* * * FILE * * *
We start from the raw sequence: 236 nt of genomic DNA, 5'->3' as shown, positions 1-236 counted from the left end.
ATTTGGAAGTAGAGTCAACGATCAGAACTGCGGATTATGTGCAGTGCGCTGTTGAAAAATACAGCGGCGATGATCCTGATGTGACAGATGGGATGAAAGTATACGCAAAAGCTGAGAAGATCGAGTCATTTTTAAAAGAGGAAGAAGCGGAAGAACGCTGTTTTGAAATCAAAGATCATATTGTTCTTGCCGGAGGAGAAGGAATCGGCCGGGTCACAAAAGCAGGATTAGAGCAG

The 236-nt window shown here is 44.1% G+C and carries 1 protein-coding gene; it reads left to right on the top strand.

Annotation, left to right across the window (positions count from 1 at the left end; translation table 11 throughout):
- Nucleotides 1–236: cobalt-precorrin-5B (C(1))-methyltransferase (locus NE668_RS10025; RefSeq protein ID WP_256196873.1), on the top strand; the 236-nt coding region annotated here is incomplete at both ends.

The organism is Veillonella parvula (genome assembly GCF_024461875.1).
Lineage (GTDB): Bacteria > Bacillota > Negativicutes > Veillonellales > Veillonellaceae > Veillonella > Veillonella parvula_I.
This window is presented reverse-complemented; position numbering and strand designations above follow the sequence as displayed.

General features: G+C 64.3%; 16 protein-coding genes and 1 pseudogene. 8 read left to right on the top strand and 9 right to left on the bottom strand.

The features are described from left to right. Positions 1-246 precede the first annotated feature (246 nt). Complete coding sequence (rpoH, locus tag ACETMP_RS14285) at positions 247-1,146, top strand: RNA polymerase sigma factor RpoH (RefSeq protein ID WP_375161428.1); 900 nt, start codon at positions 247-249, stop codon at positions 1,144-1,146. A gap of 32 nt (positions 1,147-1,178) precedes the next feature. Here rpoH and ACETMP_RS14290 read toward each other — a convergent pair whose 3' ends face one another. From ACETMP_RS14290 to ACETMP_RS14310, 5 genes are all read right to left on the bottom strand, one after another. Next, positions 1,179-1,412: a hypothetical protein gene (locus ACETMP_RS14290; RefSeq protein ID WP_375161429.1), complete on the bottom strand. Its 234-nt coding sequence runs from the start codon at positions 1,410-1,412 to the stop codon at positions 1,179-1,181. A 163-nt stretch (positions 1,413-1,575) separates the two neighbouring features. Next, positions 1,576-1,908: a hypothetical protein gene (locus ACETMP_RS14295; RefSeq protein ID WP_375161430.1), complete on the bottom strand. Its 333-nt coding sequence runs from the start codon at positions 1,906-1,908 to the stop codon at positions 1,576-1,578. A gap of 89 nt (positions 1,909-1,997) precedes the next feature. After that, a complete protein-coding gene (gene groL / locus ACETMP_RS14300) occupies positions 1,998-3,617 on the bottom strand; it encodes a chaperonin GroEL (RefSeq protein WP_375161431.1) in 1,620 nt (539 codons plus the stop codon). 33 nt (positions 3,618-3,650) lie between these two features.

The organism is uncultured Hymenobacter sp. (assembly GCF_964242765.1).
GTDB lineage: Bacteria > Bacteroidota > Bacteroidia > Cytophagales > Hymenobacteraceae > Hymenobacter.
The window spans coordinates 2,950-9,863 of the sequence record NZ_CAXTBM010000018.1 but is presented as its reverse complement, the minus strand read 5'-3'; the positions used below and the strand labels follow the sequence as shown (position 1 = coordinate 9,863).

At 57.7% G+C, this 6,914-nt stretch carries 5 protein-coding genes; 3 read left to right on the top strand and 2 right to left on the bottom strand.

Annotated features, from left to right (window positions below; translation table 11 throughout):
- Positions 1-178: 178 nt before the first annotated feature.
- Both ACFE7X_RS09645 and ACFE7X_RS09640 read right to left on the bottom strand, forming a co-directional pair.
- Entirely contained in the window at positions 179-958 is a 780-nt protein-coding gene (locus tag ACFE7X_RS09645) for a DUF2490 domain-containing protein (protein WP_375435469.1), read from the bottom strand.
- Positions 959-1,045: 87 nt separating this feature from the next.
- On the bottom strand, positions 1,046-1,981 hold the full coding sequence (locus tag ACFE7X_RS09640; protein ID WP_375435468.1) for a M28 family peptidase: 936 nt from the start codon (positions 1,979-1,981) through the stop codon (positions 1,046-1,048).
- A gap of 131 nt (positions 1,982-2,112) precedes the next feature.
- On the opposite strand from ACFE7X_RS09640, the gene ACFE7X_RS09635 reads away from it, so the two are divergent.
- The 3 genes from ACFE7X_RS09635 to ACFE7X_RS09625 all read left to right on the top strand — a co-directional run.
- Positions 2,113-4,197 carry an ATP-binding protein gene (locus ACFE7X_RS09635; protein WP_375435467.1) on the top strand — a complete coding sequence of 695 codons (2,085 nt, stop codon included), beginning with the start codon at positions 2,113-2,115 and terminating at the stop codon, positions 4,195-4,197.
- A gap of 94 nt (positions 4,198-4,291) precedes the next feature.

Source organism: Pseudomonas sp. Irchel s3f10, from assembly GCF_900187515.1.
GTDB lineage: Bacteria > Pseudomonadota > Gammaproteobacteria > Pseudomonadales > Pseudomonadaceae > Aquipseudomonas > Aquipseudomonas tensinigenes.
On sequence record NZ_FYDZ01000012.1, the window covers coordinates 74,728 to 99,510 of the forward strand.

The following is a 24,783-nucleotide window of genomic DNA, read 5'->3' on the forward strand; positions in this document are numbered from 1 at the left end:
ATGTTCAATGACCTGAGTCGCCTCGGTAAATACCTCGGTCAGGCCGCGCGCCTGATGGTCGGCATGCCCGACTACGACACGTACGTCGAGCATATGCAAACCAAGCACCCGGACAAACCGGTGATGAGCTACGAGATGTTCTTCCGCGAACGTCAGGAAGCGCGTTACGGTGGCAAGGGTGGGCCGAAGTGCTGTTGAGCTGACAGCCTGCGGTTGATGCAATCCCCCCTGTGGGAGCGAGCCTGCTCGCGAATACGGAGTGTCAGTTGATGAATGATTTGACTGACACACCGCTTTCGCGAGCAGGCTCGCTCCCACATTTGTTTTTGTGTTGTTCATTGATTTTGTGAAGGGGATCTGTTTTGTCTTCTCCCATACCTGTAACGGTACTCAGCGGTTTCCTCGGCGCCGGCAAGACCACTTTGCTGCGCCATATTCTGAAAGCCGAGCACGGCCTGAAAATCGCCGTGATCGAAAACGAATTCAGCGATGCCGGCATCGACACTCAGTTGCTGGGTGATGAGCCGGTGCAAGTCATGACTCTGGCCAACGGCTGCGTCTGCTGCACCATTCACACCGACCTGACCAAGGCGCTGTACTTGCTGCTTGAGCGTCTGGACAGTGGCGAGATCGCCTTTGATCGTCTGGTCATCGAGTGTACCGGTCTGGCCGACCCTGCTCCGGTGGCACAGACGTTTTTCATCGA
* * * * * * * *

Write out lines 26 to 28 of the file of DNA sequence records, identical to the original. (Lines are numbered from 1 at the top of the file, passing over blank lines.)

Source organism: Pseudomonas sp. Irchel s3f10, from assembly GCF_900187515.1.
GTDB lineage: Bacteria > Pseudomonadota > Gammaproteobacteria > Pseudomonadales > Pseudomonadaceae > Aquipseudomonas > Aquipseudomonas tensinigenes.
On sequence record NZ_FYDZ01000012.1, the window covers coordinates 74,728 to 99,510 of the forward strand.